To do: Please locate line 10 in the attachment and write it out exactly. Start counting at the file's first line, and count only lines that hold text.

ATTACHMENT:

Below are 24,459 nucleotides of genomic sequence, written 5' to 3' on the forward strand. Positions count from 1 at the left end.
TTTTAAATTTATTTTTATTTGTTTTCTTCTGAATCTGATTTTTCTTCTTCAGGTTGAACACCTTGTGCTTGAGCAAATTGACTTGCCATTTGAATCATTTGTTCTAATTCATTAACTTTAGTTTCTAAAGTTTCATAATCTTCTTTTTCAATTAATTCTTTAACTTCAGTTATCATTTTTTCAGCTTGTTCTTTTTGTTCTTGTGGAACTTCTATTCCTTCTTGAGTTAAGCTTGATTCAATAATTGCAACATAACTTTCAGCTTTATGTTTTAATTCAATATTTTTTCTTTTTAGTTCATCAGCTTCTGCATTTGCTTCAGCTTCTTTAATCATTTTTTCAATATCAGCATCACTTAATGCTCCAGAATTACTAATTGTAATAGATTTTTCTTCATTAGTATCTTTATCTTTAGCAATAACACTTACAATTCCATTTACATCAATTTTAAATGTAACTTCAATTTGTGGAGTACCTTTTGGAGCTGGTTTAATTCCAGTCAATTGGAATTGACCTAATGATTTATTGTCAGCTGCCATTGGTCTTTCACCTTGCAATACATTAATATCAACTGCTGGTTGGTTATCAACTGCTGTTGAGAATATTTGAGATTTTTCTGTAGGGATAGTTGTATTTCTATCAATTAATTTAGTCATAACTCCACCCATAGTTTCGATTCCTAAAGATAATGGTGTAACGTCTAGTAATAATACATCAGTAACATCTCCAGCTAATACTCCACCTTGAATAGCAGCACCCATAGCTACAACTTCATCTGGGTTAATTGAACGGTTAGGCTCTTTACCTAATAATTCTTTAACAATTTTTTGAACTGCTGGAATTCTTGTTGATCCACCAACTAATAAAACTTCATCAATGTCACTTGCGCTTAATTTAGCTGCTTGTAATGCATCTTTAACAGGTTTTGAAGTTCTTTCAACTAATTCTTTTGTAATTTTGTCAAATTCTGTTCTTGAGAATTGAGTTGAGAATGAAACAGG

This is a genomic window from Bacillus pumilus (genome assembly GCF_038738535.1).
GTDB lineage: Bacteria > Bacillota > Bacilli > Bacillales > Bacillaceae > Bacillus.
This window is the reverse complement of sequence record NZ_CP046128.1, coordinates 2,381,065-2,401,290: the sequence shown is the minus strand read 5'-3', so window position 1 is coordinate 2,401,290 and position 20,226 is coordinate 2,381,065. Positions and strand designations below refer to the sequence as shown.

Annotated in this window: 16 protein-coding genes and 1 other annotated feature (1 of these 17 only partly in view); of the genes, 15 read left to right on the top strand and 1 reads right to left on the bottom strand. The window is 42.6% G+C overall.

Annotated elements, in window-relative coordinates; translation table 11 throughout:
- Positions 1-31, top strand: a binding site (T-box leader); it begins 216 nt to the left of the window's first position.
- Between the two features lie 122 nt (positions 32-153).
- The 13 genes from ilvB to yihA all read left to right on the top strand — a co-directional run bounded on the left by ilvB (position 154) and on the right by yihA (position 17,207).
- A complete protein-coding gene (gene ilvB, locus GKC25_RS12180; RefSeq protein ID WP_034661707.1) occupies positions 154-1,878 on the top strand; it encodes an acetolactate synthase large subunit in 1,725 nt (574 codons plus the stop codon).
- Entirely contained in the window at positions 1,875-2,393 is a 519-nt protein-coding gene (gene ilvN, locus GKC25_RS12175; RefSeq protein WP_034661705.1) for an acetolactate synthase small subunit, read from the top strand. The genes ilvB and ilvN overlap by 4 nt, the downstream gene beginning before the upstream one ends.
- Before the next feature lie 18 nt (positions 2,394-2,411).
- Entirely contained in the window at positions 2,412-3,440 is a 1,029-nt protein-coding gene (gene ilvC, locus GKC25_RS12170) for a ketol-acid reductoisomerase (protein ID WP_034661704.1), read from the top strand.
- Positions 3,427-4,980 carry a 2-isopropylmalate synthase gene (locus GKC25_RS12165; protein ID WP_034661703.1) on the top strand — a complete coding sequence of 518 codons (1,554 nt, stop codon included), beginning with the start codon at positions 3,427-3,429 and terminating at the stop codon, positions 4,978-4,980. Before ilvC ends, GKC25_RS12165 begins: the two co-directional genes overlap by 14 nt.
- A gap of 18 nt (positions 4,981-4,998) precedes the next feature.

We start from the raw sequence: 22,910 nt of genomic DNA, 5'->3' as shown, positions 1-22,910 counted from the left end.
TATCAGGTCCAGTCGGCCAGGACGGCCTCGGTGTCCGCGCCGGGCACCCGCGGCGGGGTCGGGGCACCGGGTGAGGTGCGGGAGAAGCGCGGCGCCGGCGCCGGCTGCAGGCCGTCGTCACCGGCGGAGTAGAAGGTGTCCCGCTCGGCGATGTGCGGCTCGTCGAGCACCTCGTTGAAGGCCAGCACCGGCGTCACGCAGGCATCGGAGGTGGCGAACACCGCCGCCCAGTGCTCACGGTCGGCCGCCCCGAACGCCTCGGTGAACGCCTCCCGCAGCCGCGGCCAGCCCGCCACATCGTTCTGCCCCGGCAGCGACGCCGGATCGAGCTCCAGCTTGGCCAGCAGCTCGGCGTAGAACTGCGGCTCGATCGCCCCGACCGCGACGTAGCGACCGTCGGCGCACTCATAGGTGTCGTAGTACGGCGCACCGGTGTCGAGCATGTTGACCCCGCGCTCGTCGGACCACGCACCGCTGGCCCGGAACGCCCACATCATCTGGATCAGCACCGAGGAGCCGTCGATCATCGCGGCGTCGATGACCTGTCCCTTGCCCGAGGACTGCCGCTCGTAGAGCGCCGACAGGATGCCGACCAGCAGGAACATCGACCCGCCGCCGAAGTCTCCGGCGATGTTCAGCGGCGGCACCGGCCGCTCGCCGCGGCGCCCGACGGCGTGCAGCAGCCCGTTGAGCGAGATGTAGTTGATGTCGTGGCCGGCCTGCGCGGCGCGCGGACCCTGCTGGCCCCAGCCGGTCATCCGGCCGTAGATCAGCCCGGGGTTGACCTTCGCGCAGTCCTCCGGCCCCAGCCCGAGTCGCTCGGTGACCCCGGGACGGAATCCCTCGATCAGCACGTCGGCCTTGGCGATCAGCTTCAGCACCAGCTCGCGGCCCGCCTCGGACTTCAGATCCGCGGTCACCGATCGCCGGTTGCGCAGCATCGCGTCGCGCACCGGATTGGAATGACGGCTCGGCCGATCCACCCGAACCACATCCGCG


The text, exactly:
- The 13 genes from ilvB to yihA all read left to right on the top strand — a co-directional run bounded on the left by ilvB (position 154) and on the right by yihA (position 17,207).